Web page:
Speaking to The Guardian recently Harmon tells of how just before the play opened in Bath, that he had cut a line from the text that referred to the safety in being Jewish today, recognising that the sentiment didn’t accurately reflect the current experience of European Jews. Whilst the edit was necessary, actually the chopped words should never have been written in the first place. For most of the last millennium continental Europe has been a deadly place for Jews – and that’s both before and after Hitler – and Harmon’s failure to acknowledge that continuum, even as he wrote Bad Jews, evidences a worrying ignorance.
And that side-splitting comedy? The programme notes reference Mel Brooks’ The Producers in which Brooks brilliantly lampooned Hitler in his 1968 farce and subsequent musical.  However, that The Producers worked at all was because Brooks craftily mocked an evil regime. Here, by contrast, Bad Jews’ audience rather than laughing at the Nazis, are invited to guffaw at a surviving family’s struggles to cope with the Holocaust’s devastating legacy. There’s a whiff of freak-show here and it leaves a nasty taste.
Further credit to some of the performers. Ilan Goodman’s Liam is a focussed channelled force, who notwithstanding the ridiculously Fawlty-esque extremes imposed upon his character, makes us believe in his comfortably assimilated Jewish identity, as well as his love for Melody. Playing his love interest, Gina Bramhill is a strawberry blonde genteel gentile. It’s a novel twist that sees the non-Jew sketched out as a caricatured stereotype, but again and to her credit, Bramhill makes fabulous work of some occasionally ghastly dialogue. That Jenna Augen’s Daphna, almost a year into the play’s run, speaks too often in a squeaky gabble is mind boggling.
Completing the quartet, Joe Coen’s Jonah is the Beavis-type silent one, who too little too late offers an endgame revelation that deserves more analysis from Harmon than the (yet another) sensational moment it is given.
In his song Shikse Goddess, taken from The Last Five Years, Broadway composer Jason Robert Brown, nails the complex and awkward nuances of assimilation with witty yet profound analysis in four minutes. Harmon takes more than an hour and a half to clumsily cover much of the same ground. Somewhere in Bad Jews there could be a good play struggling to emerge. This ain’t it.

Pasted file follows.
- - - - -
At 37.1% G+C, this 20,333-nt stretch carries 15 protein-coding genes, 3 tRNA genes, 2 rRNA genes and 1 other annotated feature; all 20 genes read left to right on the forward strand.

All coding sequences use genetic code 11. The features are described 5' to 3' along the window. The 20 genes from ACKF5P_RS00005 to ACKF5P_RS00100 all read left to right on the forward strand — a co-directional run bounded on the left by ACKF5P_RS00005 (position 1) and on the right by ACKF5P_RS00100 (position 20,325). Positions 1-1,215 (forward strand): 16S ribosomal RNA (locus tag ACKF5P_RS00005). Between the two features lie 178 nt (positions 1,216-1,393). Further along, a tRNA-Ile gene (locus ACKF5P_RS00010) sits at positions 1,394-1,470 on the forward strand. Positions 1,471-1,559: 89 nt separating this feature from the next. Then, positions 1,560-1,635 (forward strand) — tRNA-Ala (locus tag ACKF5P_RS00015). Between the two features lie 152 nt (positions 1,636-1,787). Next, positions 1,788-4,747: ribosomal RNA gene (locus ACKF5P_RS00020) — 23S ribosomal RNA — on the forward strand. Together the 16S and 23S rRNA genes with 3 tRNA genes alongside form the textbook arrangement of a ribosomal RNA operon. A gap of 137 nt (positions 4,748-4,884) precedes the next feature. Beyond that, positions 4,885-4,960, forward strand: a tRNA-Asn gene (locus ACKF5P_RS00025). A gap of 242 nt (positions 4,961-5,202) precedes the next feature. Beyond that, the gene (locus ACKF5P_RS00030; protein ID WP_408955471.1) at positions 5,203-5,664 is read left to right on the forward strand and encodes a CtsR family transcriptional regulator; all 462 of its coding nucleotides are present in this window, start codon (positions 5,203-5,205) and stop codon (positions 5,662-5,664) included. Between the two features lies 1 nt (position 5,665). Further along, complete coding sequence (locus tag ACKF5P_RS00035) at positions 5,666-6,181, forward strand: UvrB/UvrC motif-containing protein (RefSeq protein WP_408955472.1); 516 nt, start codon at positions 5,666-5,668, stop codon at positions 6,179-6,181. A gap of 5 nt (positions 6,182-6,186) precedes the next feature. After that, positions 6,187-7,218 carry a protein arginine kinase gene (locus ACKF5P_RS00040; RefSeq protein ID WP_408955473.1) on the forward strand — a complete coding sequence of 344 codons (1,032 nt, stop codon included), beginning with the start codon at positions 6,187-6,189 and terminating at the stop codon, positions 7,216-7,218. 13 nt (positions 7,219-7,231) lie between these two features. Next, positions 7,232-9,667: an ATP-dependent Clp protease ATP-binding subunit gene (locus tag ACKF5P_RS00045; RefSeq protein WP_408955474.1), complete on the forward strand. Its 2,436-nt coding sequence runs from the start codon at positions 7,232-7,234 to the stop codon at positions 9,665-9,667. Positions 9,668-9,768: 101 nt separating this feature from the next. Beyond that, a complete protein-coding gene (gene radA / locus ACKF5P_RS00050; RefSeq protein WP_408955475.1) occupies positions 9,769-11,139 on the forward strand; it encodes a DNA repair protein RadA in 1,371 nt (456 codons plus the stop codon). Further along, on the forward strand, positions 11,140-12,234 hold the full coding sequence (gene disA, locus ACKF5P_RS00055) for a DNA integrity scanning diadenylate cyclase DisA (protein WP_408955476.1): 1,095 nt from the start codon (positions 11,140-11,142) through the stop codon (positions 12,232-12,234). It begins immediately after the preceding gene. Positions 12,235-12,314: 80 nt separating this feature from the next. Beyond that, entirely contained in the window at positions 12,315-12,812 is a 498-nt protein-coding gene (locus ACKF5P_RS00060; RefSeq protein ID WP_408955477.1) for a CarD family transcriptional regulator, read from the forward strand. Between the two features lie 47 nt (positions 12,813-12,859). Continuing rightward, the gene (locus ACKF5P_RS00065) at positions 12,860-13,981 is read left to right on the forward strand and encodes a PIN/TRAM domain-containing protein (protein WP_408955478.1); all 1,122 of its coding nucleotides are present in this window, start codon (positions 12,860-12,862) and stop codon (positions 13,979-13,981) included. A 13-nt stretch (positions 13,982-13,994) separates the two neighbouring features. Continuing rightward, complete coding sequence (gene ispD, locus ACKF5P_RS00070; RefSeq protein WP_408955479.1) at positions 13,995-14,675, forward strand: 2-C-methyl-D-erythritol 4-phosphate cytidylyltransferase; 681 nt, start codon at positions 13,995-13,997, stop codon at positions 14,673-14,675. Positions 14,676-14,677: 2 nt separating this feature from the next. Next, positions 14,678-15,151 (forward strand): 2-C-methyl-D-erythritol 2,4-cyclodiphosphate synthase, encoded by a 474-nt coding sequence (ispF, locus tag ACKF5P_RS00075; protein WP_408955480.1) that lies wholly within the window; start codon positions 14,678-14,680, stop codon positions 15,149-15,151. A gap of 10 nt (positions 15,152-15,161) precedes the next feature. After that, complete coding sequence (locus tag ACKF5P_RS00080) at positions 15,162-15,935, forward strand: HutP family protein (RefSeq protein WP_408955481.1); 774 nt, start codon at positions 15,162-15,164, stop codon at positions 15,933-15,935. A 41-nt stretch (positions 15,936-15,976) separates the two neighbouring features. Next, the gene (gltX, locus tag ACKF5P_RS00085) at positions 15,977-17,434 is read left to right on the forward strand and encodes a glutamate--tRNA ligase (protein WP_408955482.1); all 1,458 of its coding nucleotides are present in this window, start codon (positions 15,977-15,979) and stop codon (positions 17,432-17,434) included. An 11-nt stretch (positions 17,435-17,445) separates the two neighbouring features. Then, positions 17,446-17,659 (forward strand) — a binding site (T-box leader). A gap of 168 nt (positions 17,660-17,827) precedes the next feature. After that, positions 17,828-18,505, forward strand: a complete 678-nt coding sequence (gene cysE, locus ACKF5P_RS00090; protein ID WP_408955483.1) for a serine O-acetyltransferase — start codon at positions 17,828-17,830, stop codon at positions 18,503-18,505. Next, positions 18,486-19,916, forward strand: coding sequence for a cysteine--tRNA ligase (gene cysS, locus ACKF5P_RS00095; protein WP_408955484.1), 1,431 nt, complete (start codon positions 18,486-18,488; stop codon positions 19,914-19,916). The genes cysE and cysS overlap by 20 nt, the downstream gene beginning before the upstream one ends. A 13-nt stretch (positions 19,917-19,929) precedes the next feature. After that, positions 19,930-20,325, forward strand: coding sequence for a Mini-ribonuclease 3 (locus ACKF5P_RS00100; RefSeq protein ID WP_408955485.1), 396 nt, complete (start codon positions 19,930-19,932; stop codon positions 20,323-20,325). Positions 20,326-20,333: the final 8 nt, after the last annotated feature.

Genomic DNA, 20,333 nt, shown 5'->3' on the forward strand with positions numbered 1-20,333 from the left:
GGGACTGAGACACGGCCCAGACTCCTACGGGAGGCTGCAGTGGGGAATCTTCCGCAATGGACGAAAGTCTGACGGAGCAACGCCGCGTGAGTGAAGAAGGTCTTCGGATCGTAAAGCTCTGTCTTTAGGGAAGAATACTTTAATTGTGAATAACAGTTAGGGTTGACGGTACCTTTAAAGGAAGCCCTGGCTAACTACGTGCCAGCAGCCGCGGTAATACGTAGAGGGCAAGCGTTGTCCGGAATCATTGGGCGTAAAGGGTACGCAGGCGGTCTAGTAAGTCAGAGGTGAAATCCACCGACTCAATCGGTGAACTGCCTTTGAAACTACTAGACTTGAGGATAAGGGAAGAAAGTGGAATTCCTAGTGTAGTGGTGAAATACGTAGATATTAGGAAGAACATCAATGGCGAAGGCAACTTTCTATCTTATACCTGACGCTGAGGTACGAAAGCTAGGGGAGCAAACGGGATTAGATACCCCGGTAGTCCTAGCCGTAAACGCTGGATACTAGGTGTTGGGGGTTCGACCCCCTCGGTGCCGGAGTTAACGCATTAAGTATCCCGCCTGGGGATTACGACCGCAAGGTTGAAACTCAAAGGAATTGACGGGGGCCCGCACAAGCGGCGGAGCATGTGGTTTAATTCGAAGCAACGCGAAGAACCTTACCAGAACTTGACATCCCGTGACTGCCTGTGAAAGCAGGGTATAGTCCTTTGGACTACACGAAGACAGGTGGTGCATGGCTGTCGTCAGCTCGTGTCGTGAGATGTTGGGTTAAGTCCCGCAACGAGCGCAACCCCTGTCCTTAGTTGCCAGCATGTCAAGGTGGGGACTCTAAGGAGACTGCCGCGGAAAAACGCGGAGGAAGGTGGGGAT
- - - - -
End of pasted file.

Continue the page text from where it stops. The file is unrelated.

Runs to 30th May 2015

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Saturday Night Fever – Review

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Richmond Theatre, London
***
Music and lyrics by The Bee GeesBook adapted by Robert Stigwood and Bill OakesDirected by Ryan McBryde
The Company
When ‘Saturday Night Fever’ hit the screen in the UK in 1978 it had the country eating out of the palm of its hand. John Travolta’s Tony Manero, powered by the Bee Gee’s inimitable disco pulse had girls wanting him and guys wanting to be him. Robert Stigwood’s dance fuelled vision dripped with the illusory seduction of the 2001 Odyssey nightclub’s neon that offered a weekly escape from urban mundanity to Manero and his buddies. On the Richmond Theatre’s stage however, Ryan McBryde’s version of the show is perhaps a touch too dark and raw for a story that craves light and glamour.

In his programme notes McBryde describes Saturday Night Fever as “gritty, complex and uncompromising”. With a plot that includes heartbreak, financial struggle and suicide all set to such a popular and uplifting score, its inevitable that a credible staging will prove challenging. That said, McBryde has assembled a strong company of actor-musician performers. The economy of the actor-muso format serves the show well, offering a strong sense of energy and vibrancy in the more up tempo numbers, while equally giving the darker songs a real raw and honest edge, notably in Tragedy sung by Alex Lodge as Bobby C.  
Saturday Night Fever demands a fine leading man and Danny Bayne’s Manero provides the show’s driving energy. Bayne’s performance as the arrogant yet sensitive Manero, complete with flawless dancing is worth the ticket price alone and he handles his solo numbers with flair. Elsewhere, Bethany Linsdell as the love struck Annette whose early rendition of If I Can’t Have You offers just a glimpse of the singer’s talent as she makes fine work of the Yvonne Elliman classic. 
Throughout, Andrew Wright’s well engineered choreography excites, suggesting both the glitzy pizzazz and the emotional turmoil of growing up in New York city in the last century.
Above all the show makes for an entertaining night out. Many of us remember the movie (it was my first ever sneaked-into “x certificate”) when the Bee Gees’ sound defined an era. The middle aged will love the nostalgia – whilst a younger audience can absorb the sounds of a generation, performed magnificently by their peers.